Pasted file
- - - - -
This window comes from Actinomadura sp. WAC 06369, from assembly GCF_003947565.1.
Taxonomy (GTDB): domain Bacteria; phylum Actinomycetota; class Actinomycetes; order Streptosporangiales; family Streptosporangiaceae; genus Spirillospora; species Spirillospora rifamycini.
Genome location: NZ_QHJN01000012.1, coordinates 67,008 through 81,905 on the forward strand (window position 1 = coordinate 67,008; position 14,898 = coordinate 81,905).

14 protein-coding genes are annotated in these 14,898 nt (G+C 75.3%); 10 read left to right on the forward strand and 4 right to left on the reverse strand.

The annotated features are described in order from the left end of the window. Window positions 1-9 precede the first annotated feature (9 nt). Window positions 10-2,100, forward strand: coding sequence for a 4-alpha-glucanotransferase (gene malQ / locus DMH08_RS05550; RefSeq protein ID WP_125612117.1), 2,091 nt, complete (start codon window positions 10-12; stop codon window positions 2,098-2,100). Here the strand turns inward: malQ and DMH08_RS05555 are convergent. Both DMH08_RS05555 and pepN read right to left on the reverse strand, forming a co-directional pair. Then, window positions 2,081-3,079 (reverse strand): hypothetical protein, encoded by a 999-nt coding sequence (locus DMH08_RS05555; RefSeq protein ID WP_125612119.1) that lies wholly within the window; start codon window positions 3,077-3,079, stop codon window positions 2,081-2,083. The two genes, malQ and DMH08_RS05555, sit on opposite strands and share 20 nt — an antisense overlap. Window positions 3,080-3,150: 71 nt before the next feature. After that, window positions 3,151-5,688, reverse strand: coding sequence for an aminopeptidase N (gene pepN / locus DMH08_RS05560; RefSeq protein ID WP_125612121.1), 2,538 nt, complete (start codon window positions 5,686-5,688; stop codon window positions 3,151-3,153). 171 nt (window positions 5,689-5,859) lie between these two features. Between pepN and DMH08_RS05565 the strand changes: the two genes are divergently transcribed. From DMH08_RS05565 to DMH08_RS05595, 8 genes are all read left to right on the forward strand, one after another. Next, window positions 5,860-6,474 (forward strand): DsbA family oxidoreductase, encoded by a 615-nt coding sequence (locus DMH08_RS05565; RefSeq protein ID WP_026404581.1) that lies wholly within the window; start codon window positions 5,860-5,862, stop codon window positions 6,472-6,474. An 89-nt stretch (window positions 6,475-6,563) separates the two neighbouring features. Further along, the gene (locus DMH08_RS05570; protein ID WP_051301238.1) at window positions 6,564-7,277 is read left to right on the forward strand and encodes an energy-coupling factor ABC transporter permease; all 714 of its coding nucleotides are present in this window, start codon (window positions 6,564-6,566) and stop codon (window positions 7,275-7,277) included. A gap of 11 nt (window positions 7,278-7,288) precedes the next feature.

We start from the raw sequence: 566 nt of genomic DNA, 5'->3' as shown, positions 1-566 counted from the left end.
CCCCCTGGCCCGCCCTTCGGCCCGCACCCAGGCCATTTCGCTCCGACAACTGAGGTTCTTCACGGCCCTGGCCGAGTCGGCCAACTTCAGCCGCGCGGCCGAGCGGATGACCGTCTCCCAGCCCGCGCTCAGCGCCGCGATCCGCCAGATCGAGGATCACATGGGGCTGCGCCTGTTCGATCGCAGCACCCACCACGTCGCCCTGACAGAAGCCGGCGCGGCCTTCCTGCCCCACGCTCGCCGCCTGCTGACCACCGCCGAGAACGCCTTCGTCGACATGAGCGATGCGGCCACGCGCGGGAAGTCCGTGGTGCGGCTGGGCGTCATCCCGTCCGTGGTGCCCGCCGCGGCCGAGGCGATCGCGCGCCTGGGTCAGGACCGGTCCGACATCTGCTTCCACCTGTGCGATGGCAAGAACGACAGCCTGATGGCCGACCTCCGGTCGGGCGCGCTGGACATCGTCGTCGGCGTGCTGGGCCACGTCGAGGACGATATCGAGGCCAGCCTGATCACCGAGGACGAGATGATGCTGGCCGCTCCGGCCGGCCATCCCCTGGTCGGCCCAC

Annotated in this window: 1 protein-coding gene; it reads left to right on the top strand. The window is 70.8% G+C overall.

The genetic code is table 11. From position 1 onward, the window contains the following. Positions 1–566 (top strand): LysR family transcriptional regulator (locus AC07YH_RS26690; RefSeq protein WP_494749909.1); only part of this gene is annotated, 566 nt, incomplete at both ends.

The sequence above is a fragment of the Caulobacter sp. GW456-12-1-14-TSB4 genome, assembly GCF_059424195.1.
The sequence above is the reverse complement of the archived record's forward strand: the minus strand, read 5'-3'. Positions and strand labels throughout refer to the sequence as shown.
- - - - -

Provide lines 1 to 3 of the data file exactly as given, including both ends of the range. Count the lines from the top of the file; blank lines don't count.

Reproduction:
This window comes from Actinomadura sp. WAC 06369, from assembly GCF_003947565.1.
Taxonomy (GTDB): domain Bacteria; phylum Actinomycetota; class Actinomycetes; order Streptosporangiales; family Streptosporangiaceae; genus Spirillospora; species Spirillospora rifamycini.
Genome location: NZ_QHJN01000012.1, coordinates 67,008 through 81,905 on the forward strand (window position 1 = coordinate 67,008; position 14,898 = coordinate 81,905).